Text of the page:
(I don't think my answer directly answers the question, but I'm hoping it would be useful.)

I assume that when you say "problem solving" you mean mathematical "problem-solving as a skill" ("being able to obtain solutions to the problems other people give you to solve," Schoenfeld, 1992).

I was unable to find any studies that answer the question "Does taking an *ordinary* undergraduate mathematics course improve one's ability to solve (mathematical) problems?" (where ordinary means the instruction is not explicitly targeted at improving problem solving skills).

But there have been studies that show that undergraduates taking certain "problem-solving courses" experienced "marked shifts in [their] problem solving behavior" (e.g., Schoenfeld, 1987, p. 207).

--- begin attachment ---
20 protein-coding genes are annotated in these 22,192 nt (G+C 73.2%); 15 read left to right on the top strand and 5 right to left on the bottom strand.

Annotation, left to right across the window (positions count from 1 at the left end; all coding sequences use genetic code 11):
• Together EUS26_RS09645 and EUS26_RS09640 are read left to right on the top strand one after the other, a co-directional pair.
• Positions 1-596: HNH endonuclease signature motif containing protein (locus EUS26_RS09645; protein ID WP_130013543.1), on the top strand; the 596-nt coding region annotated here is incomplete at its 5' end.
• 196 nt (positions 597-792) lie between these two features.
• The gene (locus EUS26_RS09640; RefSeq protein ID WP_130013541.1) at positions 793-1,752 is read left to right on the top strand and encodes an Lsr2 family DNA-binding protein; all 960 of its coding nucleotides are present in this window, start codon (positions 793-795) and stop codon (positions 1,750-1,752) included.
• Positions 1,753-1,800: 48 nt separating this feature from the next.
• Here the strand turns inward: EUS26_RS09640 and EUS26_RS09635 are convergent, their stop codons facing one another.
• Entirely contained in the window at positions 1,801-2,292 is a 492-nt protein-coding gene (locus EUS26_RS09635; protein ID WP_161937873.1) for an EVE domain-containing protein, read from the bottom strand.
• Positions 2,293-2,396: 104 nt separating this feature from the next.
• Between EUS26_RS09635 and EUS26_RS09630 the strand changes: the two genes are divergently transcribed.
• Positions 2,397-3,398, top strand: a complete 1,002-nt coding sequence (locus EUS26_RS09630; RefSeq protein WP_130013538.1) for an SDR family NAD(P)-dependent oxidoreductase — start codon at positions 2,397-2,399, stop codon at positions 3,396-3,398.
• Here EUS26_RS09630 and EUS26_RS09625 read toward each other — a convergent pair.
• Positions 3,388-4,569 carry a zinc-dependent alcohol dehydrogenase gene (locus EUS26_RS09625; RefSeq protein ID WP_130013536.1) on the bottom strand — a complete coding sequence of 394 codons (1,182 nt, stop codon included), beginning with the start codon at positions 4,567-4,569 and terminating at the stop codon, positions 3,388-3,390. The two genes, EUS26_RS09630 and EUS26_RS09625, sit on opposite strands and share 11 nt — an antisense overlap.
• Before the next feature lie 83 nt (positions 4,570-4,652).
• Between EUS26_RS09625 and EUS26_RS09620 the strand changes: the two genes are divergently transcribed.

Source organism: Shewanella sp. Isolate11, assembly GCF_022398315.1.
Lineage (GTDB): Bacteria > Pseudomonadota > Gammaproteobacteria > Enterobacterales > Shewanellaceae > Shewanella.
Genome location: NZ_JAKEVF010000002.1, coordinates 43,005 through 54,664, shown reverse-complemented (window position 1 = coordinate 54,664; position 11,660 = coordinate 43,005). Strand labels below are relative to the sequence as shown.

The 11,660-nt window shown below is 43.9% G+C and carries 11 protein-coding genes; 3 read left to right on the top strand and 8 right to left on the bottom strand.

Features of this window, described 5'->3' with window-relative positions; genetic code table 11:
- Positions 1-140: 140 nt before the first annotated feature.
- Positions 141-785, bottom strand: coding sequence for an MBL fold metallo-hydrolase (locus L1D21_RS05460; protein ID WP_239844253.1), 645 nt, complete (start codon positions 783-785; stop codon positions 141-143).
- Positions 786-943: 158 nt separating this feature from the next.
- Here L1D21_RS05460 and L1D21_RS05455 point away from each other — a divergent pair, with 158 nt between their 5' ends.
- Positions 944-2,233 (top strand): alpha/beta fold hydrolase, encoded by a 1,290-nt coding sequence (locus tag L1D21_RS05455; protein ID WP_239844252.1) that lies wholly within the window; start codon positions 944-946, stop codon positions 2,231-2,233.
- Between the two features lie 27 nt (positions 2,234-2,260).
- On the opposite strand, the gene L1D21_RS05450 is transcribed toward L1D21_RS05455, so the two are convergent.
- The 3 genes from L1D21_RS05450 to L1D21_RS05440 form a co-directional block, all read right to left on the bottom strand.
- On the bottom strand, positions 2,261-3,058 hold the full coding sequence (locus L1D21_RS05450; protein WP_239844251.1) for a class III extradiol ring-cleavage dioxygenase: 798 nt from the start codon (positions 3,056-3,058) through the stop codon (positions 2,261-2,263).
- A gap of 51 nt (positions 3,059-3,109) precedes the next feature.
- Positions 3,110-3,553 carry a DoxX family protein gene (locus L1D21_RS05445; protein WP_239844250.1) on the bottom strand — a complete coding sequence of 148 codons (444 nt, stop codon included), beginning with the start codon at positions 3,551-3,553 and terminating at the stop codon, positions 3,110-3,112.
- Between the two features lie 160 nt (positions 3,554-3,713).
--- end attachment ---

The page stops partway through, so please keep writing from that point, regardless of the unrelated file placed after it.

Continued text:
As I understand it, researchers in mathematics education usually don't consider questions of the type "does the *ordinary* way of teaching improve this skill/understanding?" important (where "ordinary" is usually referred to as "traditional"). They usually consider it more valuable to ask questions of the type "what way of teaching will improve this skill/understanding?"

A good reference is

Schoenfeld, A. H. (1992). Learning to think mathematically: Problem solving, metacognition, and sense-making in mathematics. In D. Grouws (Ed.), *Handbook for Research on Mathematics Teaching and Learning* (pp. 334-370). New York: MacMillan.

which uses some material from

Schoenfeld, A. H. (Ed.). (1987). *Cognitive Science and Mathematics Education*. New Jersey: Erlbaum.

Chapter 2 (Foundations of cognitive theory and research for mathematics problem-solving, by E. A. Silver) and Chapter 8 (What's all the fuss about metacognition? by A. H. Schoenfeld) of the 1987 Schoenfeld book are particularly useful.